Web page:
Dallas — Fifty years ago, on Oct. 17, 1967, a scruffy little musical titled Hair opened at the only theater in town that would have them, The Public Theater, which was founded by Joseph Papp, who had already started the New York Shakespeare Festival. It was created by two actors, Gerome Ragni and James Rado (book and lyrics), who persuaded composer Galt MacDermot to join them.
Hair was the first non-Shakespearean offering at Papp’s theater. After revisions, the musical moved to the Biltmore Theatre on Broadway in April 1968 where it ran for 1,750 performances. The original production’s show album won a Grammy; the 2009 revival won the Tony for Best Revival of a Musical.
Hair was unconventional, unruly, irreverent, risqué, and a little unpredictable—perfectly representative of the late 1960s in America.
This Dallas Theater Center’s current production of Hair is happening during the 50th anniversary of the original performance. Director Kevin Moriarty has designed an immersive experience for audiences that allows for interaction with the actors and the set; a concept well-suited for this show and the Wyly space.
Jo Winiarski’s playful scenic arena design incorporates multimedia and symbology from the period. A pit for the band has been fashioned in the center of the space. It is around this pit that the cast comes together occasionally, forming a sort of talking or peace circle of togetherness. Audiences are strongly urged to arrive early to select seating (in a variety of chairs, sofas and seats that are not the Wyly’s lime green seats) in one of the four areas that surround the playing space and pit: The Kitchen, The Lounge, The Garden or The Playground, complete with giant slide that the actors use several times, most effectively as army personnel are parachuting from a plane. (See the seating chart at the bottom of this review.)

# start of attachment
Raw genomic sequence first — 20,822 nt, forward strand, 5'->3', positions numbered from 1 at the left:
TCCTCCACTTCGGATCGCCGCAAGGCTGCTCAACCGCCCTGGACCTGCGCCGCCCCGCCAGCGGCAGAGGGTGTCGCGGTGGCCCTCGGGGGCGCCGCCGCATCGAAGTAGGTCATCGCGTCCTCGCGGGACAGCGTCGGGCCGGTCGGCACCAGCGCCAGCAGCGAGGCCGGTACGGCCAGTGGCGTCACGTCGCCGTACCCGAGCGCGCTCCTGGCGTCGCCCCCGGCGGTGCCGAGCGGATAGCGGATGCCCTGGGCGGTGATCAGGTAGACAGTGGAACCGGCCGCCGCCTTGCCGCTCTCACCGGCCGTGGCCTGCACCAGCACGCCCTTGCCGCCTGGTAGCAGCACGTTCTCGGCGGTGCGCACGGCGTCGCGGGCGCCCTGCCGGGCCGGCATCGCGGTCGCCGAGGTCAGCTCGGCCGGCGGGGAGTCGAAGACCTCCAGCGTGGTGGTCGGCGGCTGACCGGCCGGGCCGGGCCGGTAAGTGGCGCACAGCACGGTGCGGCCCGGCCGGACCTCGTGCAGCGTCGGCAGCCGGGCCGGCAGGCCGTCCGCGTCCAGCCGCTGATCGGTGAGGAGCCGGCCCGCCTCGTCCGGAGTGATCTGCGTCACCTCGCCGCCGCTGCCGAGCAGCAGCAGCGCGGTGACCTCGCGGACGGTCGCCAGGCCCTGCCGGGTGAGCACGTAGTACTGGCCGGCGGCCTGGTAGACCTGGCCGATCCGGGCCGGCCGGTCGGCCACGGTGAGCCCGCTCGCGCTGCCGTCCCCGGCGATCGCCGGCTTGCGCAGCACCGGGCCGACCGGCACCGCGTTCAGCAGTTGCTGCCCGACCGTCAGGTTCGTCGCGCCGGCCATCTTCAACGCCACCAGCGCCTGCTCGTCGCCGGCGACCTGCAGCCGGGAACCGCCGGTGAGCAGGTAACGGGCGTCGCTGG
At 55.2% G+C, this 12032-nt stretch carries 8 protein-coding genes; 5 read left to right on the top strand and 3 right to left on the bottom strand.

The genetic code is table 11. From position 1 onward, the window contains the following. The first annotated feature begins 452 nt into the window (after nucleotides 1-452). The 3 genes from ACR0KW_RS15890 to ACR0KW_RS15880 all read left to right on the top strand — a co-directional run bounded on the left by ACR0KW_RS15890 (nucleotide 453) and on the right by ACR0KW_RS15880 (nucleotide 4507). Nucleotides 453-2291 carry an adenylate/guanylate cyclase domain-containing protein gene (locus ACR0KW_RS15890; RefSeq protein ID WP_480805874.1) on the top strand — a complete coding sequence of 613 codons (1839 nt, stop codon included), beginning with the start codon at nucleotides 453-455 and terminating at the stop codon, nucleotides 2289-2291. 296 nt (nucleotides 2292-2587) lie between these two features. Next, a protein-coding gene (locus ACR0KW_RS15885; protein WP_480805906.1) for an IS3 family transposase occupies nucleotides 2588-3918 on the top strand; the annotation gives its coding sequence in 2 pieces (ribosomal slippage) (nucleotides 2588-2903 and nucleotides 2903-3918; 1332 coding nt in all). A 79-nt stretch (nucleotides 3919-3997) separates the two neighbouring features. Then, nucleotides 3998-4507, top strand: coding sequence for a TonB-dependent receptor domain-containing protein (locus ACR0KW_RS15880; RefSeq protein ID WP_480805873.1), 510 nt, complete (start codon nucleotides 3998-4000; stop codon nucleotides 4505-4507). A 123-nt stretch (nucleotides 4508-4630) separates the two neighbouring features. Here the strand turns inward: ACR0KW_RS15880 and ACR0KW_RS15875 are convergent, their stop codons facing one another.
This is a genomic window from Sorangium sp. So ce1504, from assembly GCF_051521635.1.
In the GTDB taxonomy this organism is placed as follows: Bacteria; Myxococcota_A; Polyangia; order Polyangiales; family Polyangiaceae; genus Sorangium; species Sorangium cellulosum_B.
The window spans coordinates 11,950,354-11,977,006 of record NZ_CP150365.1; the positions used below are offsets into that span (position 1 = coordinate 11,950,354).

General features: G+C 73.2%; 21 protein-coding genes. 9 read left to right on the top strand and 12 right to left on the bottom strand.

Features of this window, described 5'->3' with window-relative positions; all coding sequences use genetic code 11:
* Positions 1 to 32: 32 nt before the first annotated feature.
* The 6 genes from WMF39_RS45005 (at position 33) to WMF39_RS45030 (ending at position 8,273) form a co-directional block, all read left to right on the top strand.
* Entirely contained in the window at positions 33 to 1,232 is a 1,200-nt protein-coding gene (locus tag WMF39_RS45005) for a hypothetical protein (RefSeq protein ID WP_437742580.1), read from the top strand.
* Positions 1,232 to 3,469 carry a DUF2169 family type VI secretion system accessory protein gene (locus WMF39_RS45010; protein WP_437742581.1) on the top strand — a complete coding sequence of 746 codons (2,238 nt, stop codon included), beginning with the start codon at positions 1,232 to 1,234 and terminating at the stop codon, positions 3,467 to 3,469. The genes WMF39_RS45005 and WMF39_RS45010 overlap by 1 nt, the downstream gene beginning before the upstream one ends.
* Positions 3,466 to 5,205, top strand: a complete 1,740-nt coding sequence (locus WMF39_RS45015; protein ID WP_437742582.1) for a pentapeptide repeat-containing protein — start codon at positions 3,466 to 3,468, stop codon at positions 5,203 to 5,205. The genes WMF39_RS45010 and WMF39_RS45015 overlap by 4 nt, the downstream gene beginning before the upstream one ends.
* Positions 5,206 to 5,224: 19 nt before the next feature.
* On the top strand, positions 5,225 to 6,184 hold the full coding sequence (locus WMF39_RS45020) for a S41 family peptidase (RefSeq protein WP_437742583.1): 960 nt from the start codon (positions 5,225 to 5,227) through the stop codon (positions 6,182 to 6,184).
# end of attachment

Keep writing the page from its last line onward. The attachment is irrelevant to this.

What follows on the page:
The original concept of Hair was highly improvisatory, something Moriarty has moderately embraced in this DTC production. Each night, an individual that is not a member of the cast is invited to become a participant in a particular scene. One such moment during Act II of the performance reviewed featured one of the musicians, bassist KJ Gray (also brother of piano conductor, Kwinton Gray). His task was to improvise a scene about what happened to Claude. Gray sang a rendition of the national anthem that literally brought the audience to its feet. It became one of the most notable performances of the evening.
Also, in the song “Good Morning Starshine,” the soloist is chosen at random by Sheila (Tiana Kaye Johnson) in the middle of the song. It should also be noted that there is some audience participation, but it’s harmless and in the spirit of the musical's original concept.
It is timely that Hair is onstage during this period in America, and uncanny that it coincided with the broadcast period of Ken Burns’ documentary The Vietnam War on PBS. Hair deals with racism, the antiwar movement toward the unpopular war in Vietnam, poverty, political corruption, pollution and environmental concerns, sexism and violence toward young people on college campuses. America again finds itself grappling with the same issues in the 21st century.
While the show is a little complicated, the premise is simple. Claude Bukowski (Jaime Cepero) has left Queens for Manhattan, where he plans to enlist in the Army for the Vietnam war. He is befriended by The Tribe, a group of free-spirited young people that hang out in Central Park. They describe themselves as the children of the Age of Aquarius. They are against the Vietnam war and the men among them are burning their draft cards. Claude has to decide whether to stay with them, or follow through with his plans to enlist, fully aware that he might be killed.